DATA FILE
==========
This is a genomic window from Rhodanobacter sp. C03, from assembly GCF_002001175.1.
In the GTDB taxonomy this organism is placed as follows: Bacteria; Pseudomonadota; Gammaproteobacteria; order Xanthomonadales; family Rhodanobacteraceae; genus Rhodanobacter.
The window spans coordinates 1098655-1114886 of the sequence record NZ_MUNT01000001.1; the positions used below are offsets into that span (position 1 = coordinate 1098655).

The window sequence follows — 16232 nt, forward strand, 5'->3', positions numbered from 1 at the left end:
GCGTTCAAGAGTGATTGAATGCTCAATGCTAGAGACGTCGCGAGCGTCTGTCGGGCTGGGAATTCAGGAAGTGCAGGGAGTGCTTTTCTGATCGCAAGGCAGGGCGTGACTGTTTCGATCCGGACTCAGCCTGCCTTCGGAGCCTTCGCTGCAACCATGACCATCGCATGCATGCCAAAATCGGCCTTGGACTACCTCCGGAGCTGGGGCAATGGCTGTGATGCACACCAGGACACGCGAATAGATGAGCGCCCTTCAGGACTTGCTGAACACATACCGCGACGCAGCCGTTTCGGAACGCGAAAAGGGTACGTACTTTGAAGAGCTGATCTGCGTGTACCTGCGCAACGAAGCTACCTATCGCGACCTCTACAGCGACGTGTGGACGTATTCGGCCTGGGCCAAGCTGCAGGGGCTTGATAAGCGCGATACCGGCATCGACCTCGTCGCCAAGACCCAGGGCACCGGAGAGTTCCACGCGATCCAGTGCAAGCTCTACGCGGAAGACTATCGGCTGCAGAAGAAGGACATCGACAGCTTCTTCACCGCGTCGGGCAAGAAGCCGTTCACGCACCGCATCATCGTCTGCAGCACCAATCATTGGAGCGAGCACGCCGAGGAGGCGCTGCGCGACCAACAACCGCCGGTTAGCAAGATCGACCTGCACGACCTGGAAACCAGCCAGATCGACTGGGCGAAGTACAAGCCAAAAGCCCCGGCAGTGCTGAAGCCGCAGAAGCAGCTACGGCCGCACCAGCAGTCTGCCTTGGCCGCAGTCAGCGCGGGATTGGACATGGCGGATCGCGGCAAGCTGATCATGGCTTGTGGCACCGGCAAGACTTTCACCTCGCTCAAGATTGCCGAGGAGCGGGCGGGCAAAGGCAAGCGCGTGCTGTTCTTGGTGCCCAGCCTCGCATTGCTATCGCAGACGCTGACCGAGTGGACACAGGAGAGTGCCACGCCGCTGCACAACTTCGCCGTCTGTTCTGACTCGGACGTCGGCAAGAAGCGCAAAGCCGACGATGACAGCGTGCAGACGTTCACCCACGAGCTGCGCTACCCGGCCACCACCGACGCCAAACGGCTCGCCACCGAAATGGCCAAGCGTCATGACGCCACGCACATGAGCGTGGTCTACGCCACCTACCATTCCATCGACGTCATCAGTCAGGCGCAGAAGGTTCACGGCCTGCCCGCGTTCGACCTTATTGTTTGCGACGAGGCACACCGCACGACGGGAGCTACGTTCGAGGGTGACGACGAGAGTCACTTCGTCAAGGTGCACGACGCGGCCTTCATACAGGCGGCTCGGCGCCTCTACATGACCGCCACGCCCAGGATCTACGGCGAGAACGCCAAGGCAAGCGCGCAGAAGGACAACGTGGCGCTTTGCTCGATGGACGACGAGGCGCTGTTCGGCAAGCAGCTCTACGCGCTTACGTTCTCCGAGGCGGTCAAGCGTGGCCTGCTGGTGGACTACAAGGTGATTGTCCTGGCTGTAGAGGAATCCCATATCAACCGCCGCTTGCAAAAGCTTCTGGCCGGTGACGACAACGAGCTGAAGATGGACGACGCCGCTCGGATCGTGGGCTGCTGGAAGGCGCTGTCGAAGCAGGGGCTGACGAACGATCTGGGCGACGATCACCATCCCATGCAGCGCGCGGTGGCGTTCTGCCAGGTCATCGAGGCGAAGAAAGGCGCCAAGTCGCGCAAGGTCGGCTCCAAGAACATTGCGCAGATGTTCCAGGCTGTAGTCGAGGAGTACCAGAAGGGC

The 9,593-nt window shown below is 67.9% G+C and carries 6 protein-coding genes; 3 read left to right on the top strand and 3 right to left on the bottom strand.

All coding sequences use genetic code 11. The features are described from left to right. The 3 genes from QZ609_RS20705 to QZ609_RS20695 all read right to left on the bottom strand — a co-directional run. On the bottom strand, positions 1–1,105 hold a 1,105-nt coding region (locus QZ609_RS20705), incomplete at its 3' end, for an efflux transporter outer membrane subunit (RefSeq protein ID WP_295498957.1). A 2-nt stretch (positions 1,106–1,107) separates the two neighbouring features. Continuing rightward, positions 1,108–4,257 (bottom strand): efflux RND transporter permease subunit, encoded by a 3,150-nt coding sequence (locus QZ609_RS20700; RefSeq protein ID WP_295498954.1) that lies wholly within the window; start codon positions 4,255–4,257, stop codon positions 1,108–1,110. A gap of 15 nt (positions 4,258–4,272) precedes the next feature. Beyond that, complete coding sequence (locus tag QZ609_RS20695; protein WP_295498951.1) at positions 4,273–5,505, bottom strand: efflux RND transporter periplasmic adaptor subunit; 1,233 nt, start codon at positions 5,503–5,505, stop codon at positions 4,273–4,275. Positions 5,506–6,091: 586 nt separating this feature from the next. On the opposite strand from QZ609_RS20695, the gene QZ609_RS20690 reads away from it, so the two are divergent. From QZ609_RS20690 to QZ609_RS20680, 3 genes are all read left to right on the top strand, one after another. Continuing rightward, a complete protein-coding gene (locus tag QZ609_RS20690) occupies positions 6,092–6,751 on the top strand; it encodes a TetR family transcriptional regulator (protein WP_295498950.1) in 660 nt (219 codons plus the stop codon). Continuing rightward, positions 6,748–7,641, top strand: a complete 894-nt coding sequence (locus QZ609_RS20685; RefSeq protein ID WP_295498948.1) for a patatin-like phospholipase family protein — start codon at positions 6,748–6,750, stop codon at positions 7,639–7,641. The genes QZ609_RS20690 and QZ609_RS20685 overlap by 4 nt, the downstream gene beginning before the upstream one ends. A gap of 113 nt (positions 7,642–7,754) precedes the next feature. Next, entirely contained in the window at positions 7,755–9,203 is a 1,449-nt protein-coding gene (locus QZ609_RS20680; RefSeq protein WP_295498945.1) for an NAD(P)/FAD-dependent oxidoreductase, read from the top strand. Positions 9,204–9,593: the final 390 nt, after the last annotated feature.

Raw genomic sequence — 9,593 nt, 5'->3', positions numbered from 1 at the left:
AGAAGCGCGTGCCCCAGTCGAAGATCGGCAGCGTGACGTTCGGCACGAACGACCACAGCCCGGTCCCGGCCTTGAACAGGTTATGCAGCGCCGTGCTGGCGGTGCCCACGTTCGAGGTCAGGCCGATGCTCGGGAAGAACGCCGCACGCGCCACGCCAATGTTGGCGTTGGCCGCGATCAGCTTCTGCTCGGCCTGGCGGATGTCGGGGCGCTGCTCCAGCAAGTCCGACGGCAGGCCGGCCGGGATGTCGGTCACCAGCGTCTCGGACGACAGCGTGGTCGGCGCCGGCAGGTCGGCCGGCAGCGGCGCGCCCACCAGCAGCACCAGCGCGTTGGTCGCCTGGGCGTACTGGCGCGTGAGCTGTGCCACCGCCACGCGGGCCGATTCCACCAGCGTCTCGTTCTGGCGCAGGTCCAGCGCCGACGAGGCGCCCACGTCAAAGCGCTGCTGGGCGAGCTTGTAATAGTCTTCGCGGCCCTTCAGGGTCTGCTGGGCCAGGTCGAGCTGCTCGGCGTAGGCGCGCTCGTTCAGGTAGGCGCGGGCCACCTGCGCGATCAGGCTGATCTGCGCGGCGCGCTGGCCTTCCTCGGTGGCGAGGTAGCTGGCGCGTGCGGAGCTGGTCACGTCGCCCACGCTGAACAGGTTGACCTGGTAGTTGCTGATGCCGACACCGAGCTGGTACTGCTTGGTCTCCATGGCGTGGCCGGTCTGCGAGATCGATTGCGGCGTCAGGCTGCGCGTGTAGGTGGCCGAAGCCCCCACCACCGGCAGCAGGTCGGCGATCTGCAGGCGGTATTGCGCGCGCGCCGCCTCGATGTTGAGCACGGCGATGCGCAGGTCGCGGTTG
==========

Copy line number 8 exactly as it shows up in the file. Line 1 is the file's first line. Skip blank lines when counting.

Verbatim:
Raw genomic sequence — 9,593 nt, 5'->3', positions numbered from 1 at the left: